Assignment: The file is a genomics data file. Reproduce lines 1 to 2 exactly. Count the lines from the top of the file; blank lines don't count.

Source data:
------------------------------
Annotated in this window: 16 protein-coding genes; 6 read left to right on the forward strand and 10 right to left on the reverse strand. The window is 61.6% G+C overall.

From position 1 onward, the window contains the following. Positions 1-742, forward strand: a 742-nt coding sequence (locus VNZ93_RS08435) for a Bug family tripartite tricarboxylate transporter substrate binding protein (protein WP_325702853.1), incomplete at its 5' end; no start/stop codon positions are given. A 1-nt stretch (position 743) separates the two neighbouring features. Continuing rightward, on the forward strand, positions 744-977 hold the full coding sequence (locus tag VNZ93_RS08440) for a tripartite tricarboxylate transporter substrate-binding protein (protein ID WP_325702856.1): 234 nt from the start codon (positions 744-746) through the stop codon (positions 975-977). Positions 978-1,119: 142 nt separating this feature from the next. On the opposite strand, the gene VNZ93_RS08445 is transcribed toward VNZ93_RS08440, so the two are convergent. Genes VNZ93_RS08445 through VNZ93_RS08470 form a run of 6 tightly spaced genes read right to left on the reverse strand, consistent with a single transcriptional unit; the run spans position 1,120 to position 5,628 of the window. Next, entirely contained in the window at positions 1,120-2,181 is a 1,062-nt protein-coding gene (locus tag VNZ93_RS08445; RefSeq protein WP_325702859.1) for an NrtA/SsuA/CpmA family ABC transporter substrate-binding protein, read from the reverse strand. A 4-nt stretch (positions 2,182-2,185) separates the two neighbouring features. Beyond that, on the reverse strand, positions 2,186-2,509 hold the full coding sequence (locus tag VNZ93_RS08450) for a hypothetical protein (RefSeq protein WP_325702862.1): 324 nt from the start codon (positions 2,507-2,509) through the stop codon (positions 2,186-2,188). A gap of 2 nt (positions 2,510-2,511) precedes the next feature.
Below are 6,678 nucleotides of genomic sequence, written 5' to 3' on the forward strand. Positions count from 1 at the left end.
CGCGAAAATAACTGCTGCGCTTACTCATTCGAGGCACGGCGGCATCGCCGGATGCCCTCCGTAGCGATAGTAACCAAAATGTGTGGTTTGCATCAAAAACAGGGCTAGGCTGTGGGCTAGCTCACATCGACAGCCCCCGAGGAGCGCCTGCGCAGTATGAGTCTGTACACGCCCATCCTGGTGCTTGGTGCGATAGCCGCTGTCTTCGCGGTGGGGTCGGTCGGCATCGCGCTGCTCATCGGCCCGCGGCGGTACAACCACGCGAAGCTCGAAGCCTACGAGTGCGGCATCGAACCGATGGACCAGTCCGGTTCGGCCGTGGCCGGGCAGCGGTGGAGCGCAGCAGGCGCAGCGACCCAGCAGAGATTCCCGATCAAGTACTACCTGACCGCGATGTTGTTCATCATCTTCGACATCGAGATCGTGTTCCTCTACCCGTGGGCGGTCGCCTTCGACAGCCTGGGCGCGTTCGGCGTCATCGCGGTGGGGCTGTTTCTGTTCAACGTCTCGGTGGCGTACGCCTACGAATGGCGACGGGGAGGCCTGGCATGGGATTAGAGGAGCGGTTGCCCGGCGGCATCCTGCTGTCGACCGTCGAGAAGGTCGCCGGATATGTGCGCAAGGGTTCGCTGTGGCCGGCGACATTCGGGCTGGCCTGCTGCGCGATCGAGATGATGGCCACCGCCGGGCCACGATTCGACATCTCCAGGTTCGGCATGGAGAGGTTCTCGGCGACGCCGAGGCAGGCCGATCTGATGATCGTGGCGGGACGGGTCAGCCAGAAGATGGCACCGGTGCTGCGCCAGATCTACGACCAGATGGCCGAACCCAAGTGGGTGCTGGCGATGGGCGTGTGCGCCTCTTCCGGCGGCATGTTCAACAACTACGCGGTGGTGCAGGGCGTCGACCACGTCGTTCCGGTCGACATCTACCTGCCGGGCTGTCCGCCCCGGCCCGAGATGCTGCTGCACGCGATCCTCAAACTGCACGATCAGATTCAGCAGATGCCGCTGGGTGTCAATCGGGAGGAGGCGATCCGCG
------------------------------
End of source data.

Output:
Annotated in this window: 16 protein-coding genes; 6 read left to right on the forward strand and 10 right to left on the reverse strand. The window is 61.6% G+C overall.

From position 1 onward, the window contains the following. Positions 1-742, forward strand: a 742-nt coding sequence (locus VNZ93_RS08435) for a Bug family tripartite tricarboxylate transporter substrate binding protein (protein WP_325702853.1), incomplete at its 5' end; no start/stop codon positions are given. A 1-nt stretch (position 743) separates the two neighbouring features. Continuing rightward, on the forward strand, positions 744-977 hold the full coding sequence (locus tag VNZ93_RS08440) for a tripartite tricarboxylate transporter substrate-binding protein (protein ID WP_325702856.1): 234 nt from the start codon (positions 744-746) through the stop codon (positions 975-977). Positions 978-1,119: 142 nt separating this feature from the next. On the opposite strand, the gene VNZ93_RS08445 is transcribed toward VNZ93_RS08440, so the two are convergent. Genes VNZ93_RS08445 through VNZ93_RS08470 form a run of 6 tightly spaced genes read right to left on the reverse strand, consistent with a single transcriptional unit; the run spans position 1,120 to position 5,628 of the window. Next, entirely contained in the window at positions 1,120-2,181 is a 1,062-nt protein-coding gene (locus tag VNZ93_RS08445; RefSeq protein WP_325702859.1) for an NrtA/SsuA/CpmA family ABC transporter substrate-binding protein, read from the reverse strand. A 4-nt stretch (positions 2,182-2,185) separates the two neighbouring features. Beyond that, on the reverse strand, positions 2,186-2,509 hold the full coding sequence (locus tag VNZ93_RS08450) for a hypothetical protein (RefSeq protein WP_325702862.1): 324 nt from the start codon (positions 2,507-2,509) through the stop codon (positions 2,186-2,188). A gap of 2 nt (positions 2,510-2,511) precedes the next feature.